How To Play Guitar Power Chords

Root Notes on the E String

The notes on the E string are:

guitar power chords

Now all you need to do is apply the power chord shape to each root note.

For example, if you play a power chord shape on the 1st fret of the E string (6th string). You’ll be playing a F power chord, like this:

f5To play this chord you:

  • Place your first finger on the 1st fret of the E string. (6th string.)
  • Place your 4th finger on the 3rd fret of the A string. (5th string.)
  • Strum the E (6th string) and A string (5th string) together.

Now lets try playing a different chord with a different root note.

Move that shape up to the 3rd fret, that note is a G.

So now we have a G power chord.

power-chords

Can you see how this is the same shape? This works for ANY root note on the low E string. (6th string.)

This time though, we have a different chord as we’ve changed our root note. We can also apply this method to the notes on the A string. (5th string.)

Root Notes on the A String

Just like the E string, on each fret of the A string, there is a new root note. So to play a power chord on the A string, we move the exact same shape over.

Let’s take a look at some of the root notes on the A string.

guitar power chords

If you play a power chord on the 1st fret of the A string (5th string), you’ll be playing a Bb power chord.

bb5

Now let’s move this shape up to the 5th fret, from our diagram we know that the 5th fret on the A string is also a D note. So if we move our guitar power chord shape here, we now have a D power chord.

power-bb-d5

Other Ways To Play Power Chords?

Even though it’s awesome to play power chords off of the E (6th string) and A string, (5th string) this can often be quite limiting as you’re stuck to one shape.

One awesome trick you can do, is adapt your standard open chords into power chords. Let’s take a look at how we can do this

G Major

To play a normal G chord, we usually need to use 3 – 4 fingers.

guitar power chords

Learn to play this chord here: 4 Easy Ways To Play The G Chord On Guitar

G Power Chord

To turn this into a G power chord, we’re going to remove our 1st finger which is currently on the 2nd fret of the A string.

Like this:

guitar power chords

To play this G power chord you:

  • Place your 2nd finger on the 3rd fret of the E string. (6th string.)
  • Place your 3rd finger on the 3rd fret of the B string. (2nd string.)
  • Place your 4th finger on the 3rd fret of the high E string. (1st string.)
  • Strum all the strings.

D Major

This is a normal D major chord.

guitar power chordsLearn this chord here: 3 Easy Ways to Play the D Chord on Guitar

To turn this into a D power chord, we’re going to place our pinky on the 5th fret of the high E string.

D Power Chord

guitar power chords

To play a D power chord:

  • Place your 1st finger on the 2nd fret of the G string. (3rd string.)
  • Place your 2nd finger on the 2rd fret of the B string. (2nd string.)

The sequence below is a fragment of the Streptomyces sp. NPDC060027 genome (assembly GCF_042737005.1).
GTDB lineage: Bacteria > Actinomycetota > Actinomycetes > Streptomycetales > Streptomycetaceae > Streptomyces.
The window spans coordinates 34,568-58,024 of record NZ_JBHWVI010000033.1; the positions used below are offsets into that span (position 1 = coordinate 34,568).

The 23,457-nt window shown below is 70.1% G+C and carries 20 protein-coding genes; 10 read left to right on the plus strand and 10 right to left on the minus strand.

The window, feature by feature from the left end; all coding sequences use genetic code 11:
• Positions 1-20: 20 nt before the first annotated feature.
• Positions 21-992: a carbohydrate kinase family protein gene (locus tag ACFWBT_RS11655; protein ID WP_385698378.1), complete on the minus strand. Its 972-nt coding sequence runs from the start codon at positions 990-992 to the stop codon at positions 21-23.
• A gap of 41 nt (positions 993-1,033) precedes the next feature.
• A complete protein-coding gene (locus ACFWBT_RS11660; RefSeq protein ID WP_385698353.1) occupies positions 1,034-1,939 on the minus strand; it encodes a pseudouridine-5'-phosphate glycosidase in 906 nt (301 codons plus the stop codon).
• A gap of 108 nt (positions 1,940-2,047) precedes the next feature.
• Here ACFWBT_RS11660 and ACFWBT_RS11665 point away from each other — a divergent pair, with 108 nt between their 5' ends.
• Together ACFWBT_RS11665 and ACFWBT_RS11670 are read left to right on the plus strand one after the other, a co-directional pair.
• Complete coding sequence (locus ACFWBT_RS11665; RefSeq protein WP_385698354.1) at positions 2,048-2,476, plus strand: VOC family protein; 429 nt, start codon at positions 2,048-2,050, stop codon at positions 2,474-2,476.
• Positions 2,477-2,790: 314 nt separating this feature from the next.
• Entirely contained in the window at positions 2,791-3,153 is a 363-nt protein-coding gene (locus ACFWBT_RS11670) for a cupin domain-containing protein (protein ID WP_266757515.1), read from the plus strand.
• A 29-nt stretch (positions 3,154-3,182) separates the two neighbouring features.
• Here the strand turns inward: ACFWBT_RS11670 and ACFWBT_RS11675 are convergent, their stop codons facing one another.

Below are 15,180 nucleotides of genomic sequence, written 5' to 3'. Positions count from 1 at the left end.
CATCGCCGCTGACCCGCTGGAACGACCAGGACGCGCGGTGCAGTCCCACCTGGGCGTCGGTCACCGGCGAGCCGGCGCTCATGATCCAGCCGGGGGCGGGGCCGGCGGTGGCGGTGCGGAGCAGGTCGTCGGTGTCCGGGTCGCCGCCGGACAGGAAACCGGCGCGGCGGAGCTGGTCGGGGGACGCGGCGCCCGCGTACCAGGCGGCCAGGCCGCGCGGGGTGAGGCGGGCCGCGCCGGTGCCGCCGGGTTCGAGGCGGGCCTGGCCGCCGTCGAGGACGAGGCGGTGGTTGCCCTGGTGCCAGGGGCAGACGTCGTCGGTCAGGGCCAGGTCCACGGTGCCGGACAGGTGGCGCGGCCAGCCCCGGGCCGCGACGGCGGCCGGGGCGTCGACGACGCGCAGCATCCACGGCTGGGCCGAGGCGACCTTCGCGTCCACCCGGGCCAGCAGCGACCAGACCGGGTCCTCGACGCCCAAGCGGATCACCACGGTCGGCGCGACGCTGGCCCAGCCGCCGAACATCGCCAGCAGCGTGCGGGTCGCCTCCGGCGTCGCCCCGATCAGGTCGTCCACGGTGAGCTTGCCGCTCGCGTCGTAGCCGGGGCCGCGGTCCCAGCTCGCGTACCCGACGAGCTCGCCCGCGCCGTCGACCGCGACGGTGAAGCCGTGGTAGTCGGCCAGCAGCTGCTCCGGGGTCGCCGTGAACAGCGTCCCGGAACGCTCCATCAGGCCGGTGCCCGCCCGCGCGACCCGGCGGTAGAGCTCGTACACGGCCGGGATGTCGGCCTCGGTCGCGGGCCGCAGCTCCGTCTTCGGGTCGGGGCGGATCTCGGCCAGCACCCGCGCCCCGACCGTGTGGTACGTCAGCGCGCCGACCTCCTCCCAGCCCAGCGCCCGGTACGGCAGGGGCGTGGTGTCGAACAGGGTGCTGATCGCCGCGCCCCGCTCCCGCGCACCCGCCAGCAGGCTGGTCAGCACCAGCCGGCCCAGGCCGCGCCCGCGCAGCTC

• Place 4th finger on the 5th fret of the high E string. (1st string.)
  • Strum from the D string. (4th string.)

This is a really cool way of getting a little bit more power out of your standard D chord.

C Major

The final chord we’re going to adapt is the C major chord. This power chord version sounds fantastic, and adds a desirable thickness when coupled with some distortion.

Here’s a standard C chord for reference:

guitar power chordsLearn this chord here: Easy Ways To Play The C Guitar Chord

C Power Chord

Now to turn this into a C power chord, we just need to remove two notes. Those notes are the 2nd fret of the D string and the high E string.

guitar power chordsTo play a C power chord you:

  • Place your 4th finger on the 3rd fret of the E string. (6th string.)
  • Place your 3rd finger on the 3rd fret of the A string. (5th string.)
  • Place your 1st finger on the 1st fret of the B string. (2nd string.)
  • Strum from the E string. (6th string.)

It’s important when you play this chord that you let the G string ring out, but you don’t let the E and D strings ring out.

Download our lead guitar cheat-sheet to make things easier

It can be disorientating for guitarists to understand which scales work with which keys.

With this in mind, we created a cheat-sheet; a key and scale-finder that you can use again and again.

Theory And Power Chords – Why Are They Called ‘5’ Chords?

In a power chord, we only use two notes. These notes are the:

  • Root note.
  • The 5th.

The root note is always the first note in the chord, ie. the note that gives it its name. The fifth is five notes above that.

In a guitar power chord, we only ever use these notes.

To understand this further, let’s use the musical alphabet.

Our musical alphabet is as follows:

guitar power chordsNow, lets add numbers to each of these letters:

guitar power chordsIn this case, we’re using ‘A’ as our root note. If we want to find out the 5th of ‘A’, we go across 5 notes.

This takes us to the note ‘E’.

Therefore if we want to play an A power chord, we only need two notes. Those notes are A and E. Now, play your open A string together with your open E string.

Voila! You’ve just played a basic open power chord, how easy was that.

What If I Want To Play Power Chords In A Different Key?

Let’s say we want to play a power chord in the key of ‘C’. This time we must start the musical alphabet from the note ‘C’. Like this:

guitar power chordsIn this case the note ‘C’ is the root note. To turn this into a power chord, count across 5 notes.

This takes us to the note ‘G’.

Therefore if you want to play a C power chord. You must play the notes C and G together.

You can apply this theory to any of the other notes, all have to do is start from your chosen root note.

To learn more about guitar notes, go here: Guitar Notes Explained: A Guide For Beginners

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